"Short ribs are notoriously tough and chewy if not cooked correctly but this hour-long steam makes sure they come out tender."
The words "indirect heat" used to send shivers down my spine. But this weekend, I overcame my fear of barbecue. Grilling up burgers, hot dogs, steaks, and seafood have never been an issue--it's the real-deal barbecue that makes me nervous. I have never bothered with dry rubs, aromatic wood chips, or grilling projects that take more than a half hour. I always figured barbecue should be left to the experts.
But Sunday was as good as any time to conquer my fear. I decided that this recipe for Barbecue Beef Short Ribs from Big Bob Gibson's BBQ Book was going to be my first foray into serious barbecue.
Armed with bags of charcoal and hickory chips, I headed to the backyard and set up a little portable grill. Once the coals turned ashy, I added the hickory chips. Unsure exactly how to do this, I consulted the back of the bag. They needed to be soaked for fifteen minutes. Who would have thought? Not me, obviously.
Once the chips were soaked and added to the coals, it was time to cook the meat over indirect heat--er, but first, figure out how to do that. Chis Lilly breaks it down like this: "Situate the coals on only one side of the grill, leaving the other side void." By placing the meat over the side of the grill without coals, you achieve indirect heat and can cook for a longer time at a lower temperature without the risk of charring.
I placed the dry-rubbed short ribs on one side of the grill and sat back and waited. The ribs started cooking and rendering their fat, which dripped onto the coals and caused a troublesome flare-up. I took them off the heat, worried about burning them, but after the fire calmed down, threw them back on the grill. After a pleasant hour and a half of lounging in the grass, I placed the ribs in a foil packet, poured the stock on top, and put the packet back on the grill for an hour. Short ribs are notoriously tough and chewy if not cooked correctly but this hour-long steam makes sure the ribs come out tender.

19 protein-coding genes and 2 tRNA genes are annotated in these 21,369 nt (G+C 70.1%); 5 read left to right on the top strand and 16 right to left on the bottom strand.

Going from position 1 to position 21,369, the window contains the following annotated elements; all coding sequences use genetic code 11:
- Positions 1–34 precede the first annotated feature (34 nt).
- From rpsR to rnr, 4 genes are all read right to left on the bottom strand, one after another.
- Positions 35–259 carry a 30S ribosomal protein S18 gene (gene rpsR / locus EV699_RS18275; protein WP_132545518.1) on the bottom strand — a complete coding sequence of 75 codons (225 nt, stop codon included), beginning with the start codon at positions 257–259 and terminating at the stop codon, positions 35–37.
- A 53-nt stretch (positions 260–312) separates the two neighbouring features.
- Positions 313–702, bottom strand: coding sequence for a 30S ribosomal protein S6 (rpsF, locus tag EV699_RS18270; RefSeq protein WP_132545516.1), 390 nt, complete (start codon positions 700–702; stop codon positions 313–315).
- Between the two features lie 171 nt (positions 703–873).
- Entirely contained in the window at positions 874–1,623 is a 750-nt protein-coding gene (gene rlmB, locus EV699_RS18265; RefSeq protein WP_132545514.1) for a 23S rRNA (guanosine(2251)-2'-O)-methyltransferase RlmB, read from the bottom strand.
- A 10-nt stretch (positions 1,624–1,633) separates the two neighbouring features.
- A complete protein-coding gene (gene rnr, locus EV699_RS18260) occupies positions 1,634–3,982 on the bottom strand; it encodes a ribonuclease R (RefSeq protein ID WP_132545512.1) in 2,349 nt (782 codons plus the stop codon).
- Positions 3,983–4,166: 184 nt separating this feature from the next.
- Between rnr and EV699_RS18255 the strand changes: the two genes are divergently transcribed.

Once time was up, I peaked inside the foil packet, pulling on the meat with a pair of tongs. Low and behold, they were perfectly cooked--awesomely smokey, peppery, and beefy. I wouldn't go as far as calling myself a pit master but my fear of barbecue vanished. I will certainly be firing up the grill a few more times before the fall.
Win 'Big Bob Gibson's BBQ Book'
As always with our Cook the Book feature, we have five (5) copies of Big Bob Gibson's BBQ Book to give away this week.
- 10 beef short ribs cut into individual ribs
- For the dry rub:
- 1 tablespoon salt
- 4 teaspoons black pepper
- 2 teaspoons dark brown sugar
- 2 teaspoons dries oregano
- 2 teaspoons garlic powder
- 1 1/2 teaspoons dried thyme
- 1 teaspoon ground ginger
- For the stock:
- 1 cup beef broth
- 3 tablespoons soy sauce
- 4 teaspoons minced shallots
- 2 teaspoons Worcestershire sauce
Remove the membrane from the back of the ribs. With a sharp knife, score the top of each rib by cutting 1/4-inch grooves perpendicular to the bone every 1/2 inch. These cuts will provide more surface areas of bark (the flavorful crust).
In a small bowl, combine the dry rub ingredients and mix well. Apply a generous coat of the rub to all sides of each rib.
Build a fire (wood or combination of charcoal and wood) for indirect cooking by situating the coals on only one side of the grill, leaving the other side void. Place the beef ribs on the cooker (bone side down) away from the coals, close the lid, and cook with indirect heat (approximately 275°F) for 1 1/2 hours or until the internal temperature of the beef is 160°F.
Remove the ribs from the grill and place them in the center of a doubled sheet of aluminum foil, meat side down. In a small bowl, combine the stock mixture and pour it over the ribs. Wrap tightly in foil, trapping the juice inside. Return the foil pack to the grill, close the lid, and cook over indirect heat for 1 hour, or until the internal temperature of the beef reaches 200°F.
Remove the foil packet from the grill and let the beef rest in the foil for 15 minutes. Unwrap the ribs and slice each one to the bone at all of the scored cuts. This will create bite-size chunks of meat and allow the juice to penetrate the bark, providing more flavor.